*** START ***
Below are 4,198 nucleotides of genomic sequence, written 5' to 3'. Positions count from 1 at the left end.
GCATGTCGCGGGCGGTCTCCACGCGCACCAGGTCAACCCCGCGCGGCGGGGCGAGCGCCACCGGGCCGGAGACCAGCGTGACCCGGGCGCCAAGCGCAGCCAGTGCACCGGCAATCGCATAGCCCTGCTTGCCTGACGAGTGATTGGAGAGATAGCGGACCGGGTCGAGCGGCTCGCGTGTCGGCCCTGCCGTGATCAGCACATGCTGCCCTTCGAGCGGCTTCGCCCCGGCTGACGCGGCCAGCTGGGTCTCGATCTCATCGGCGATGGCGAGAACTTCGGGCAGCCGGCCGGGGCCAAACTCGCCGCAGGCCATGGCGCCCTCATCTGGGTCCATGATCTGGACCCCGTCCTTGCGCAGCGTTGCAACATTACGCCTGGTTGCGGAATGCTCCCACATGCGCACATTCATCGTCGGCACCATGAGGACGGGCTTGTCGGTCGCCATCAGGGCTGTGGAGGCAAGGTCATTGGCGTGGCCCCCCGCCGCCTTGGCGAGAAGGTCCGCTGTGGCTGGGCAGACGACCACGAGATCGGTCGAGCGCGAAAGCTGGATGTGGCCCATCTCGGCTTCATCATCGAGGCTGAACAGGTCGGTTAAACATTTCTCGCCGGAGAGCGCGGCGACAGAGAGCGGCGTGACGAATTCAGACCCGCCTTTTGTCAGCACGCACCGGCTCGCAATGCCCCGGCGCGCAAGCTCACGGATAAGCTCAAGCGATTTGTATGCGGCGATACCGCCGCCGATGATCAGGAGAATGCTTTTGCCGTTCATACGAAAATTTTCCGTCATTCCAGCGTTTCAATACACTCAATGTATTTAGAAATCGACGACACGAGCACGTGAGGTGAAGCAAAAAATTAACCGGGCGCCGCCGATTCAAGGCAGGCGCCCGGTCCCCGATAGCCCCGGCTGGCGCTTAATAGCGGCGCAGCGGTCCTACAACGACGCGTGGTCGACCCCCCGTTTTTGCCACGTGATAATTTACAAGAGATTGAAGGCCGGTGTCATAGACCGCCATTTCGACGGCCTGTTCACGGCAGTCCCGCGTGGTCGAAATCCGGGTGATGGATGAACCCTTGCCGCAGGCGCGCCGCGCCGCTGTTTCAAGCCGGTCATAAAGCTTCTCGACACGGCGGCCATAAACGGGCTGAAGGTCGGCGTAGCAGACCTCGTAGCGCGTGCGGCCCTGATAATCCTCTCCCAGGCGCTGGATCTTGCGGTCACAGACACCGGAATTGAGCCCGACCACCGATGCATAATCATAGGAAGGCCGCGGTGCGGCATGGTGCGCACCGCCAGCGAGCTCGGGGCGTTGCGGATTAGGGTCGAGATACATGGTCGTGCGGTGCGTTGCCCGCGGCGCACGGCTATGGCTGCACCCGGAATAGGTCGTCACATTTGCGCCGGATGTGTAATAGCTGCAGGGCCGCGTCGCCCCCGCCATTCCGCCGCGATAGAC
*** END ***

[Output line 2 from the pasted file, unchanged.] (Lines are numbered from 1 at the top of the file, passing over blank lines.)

GCATGTCGCGGGCGGTCTCCACGCGCACCAGGTCAACCCCGCGCGGCGGGGCGAGCGCCACCGGGCCGGAGACCAGCGTGACCCGGGCGCCAAGCGCAGCCAGTGCACCGGCAATCGCATAGCCCTGCTTGCCTGACGAGTGATTGGAGAGATAGCGGACCGGGTCGAGCGGCTCGCGTGTCGGCCCTGCCGTGATCAGCACATGCTGCCCTTCGAGCGGCTTCGCCCCGGCTGACGCGGCCAGCTGGGTCTCGATCTCATCGGCGATGGCGAGAACTTCGGGCAGCCGGCCGGGGCCAAACTCGCCGCAGGCCATGGCGCCCTCATCTGGGTCCATGATCTGGACCCCGTCCTTGCGCAGCGTTGCAACATTACGCCTGGTTGCGGAATGCTCCCACATGCGCACATTCATCGTCGGCACCATGAGGACGGGCTTGTCGGTCGCCATCAGGGCTGTGGAGGCAAGGTCATTGGCGTGGCCCCCCGCCGCCTTGGCGAGAAGGTCCGCTGTGGCTGGGCAGACGACCACGAGATCGGTCGAGCGCGAAAGCTGGATGTGGCCCATCTCGGCTTCATCATCGAGGCTGAACAGGTCGGTTAAACATTTCTCGCCGGAGAGCGCGGCGACAGAGAGCGGCGTGACGAATTCAGACCCGCCTTTTGTCAGCACGCACCGGCTCGCAATGCCCCGGCGCGCAAGCTCACGGATAAGCTCAAGCGATTTGTATGCGGCGATACCGCCGCCGATGATCAGGAGAATGCTTTTGCCGTTCATACGAAAATTTTCCGTCATTCCAGCGTTTCAATACACTCAATGTATTTAGAAATCGACGACACGAGCACGTGAGGTGAAGCAAAAAATTAACCGGGCGCCGCCGATTCAAGGCAGGCGCCCGGTCCCCGATAGCCCCGGCTGGCGCTTAATAGCGGCGCAGCGGTCCTACAACGACGCGTGGTCGACCCCCCGTTTTTGCCACGTGATAATTTACAAGAGATTGAAGGCCGGTGTCATAGACCGCCATTTCGACGGCCTGTTCACGGCAGTCCCGCGTGGTCGAAATCCGGGTGATGGATGAACCCTTGCCGCAGGCGCGCCGCGCCGCTGTTTCAAGCCGGTCATAAAGCTTCTCGACACGGCGGCCATAAACGGGCTGAAGGTCGGCGTAGCAGACCTCGTAGCGCGTGCGGCCCTGATAATCCTCTCCCAGGCGCTGGATCTTGCGGTCACAGACACCGGAATTGAGCCCGACCACCGATGCATAATCATAGGAAGGCCGCGGTGCGGCATGGTGCGCACCGCCAGCGAGCTCGGGGCGTTGCGGATTAGGGTCGAGATACATGGTCGTGCGGTGCGTTGCCCGCGGCGCACGGCTATGGCTGCACCCGGAATAGGTCGTCACATTTGCGCCGGATGTGTAATAGCTGCAGGGCCGCGTCGCCCCCGCCATTCCGCCGCGATAGAC